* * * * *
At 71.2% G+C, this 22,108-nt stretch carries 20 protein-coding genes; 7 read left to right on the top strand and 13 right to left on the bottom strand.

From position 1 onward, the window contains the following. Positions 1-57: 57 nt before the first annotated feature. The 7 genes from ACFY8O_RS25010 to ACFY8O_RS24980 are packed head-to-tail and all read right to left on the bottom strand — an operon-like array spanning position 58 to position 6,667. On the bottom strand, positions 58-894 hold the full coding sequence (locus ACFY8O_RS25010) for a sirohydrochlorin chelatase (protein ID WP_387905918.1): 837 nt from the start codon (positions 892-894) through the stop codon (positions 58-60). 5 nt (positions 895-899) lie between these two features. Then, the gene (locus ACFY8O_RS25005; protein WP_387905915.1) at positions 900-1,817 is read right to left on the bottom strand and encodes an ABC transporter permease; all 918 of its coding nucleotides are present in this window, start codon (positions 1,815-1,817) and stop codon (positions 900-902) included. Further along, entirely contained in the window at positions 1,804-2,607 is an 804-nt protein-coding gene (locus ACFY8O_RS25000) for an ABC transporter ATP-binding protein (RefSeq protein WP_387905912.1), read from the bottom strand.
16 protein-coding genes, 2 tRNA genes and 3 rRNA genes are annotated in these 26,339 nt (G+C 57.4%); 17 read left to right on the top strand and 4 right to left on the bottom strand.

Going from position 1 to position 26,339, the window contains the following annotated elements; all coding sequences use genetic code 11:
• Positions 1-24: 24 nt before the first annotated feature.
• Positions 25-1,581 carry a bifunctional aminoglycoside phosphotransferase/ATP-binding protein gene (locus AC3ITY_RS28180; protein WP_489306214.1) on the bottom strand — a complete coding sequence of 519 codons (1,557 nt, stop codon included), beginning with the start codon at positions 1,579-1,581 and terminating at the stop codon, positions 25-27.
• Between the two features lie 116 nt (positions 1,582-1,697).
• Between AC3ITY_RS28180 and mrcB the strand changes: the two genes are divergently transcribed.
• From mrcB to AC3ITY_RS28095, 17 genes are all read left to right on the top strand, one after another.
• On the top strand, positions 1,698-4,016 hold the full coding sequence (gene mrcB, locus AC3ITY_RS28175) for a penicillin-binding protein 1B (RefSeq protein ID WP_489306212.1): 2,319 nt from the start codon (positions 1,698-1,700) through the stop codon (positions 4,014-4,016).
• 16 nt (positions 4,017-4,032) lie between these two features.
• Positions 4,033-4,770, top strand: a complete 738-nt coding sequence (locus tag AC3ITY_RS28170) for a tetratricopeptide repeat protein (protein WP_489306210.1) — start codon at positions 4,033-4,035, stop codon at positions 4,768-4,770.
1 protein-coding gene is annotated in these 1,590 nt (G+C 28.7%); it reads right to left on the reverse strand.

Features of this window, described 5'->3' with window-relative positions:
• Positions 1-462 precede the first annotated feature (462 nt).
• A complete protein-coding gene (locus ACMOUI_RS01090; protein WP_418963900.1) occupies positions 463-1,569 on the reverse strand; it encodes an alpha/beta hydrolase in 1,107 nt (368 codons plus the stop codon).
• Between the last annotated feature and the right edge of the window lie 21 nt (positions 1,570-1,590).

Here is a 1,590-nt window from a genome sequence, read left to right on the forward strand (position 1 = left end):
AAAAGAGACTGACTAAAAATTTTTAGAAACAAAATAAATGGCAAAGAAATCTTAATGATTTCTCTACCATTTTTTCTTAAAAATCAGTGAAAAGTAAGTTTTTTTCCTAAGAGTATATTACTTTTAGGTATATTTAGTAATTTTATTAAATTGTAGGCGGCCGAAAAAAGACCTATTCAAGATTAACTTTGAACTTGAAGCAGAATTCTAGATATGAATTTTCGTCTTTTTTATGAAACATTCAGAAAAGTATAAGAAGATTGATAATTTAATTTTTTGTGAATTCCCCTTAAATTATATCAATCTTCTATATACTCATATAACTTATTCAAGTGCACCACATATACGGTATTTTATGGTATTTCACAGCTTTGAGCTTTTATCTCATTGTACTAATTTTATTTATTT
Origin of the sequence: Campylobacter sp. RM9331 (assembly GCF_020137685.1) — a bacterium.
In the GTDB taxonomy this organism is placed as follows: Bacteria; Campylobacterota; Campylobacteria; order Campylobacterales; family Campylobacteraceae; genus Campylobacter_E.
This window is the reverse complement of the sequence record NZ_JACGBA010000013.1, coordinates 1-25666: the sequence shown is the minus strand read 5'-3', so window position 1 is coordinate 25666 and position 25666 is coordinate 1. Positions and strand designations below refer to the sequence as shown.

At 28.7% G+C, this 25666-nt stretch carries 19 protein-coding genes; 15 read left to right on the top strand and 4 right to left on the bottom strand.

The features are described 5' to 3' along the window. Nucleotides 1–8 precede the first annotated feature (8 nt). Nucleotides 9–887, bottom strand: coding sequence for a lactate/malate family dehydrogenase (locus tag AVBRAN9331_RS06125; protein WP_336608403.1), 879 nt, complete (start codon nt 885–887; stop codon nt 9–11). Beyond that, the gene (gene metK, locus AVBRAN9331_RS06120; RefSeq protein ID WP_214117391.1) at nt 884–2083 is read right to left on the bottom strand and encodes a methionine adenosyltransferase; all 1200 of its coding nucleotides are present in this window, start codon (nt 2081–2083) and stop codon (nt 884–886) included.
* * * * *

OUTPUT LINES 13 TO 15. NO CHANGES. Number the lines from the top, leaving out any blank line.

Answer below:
1 protein-coding gene is annotated in these 1,590 nt (G+C 28.7%); it reads right to left on the reverse strand.

Features of this window, described 5'->3' with window-relative positions:
• Positions 1-462 precede the first annotated feature (462 nt).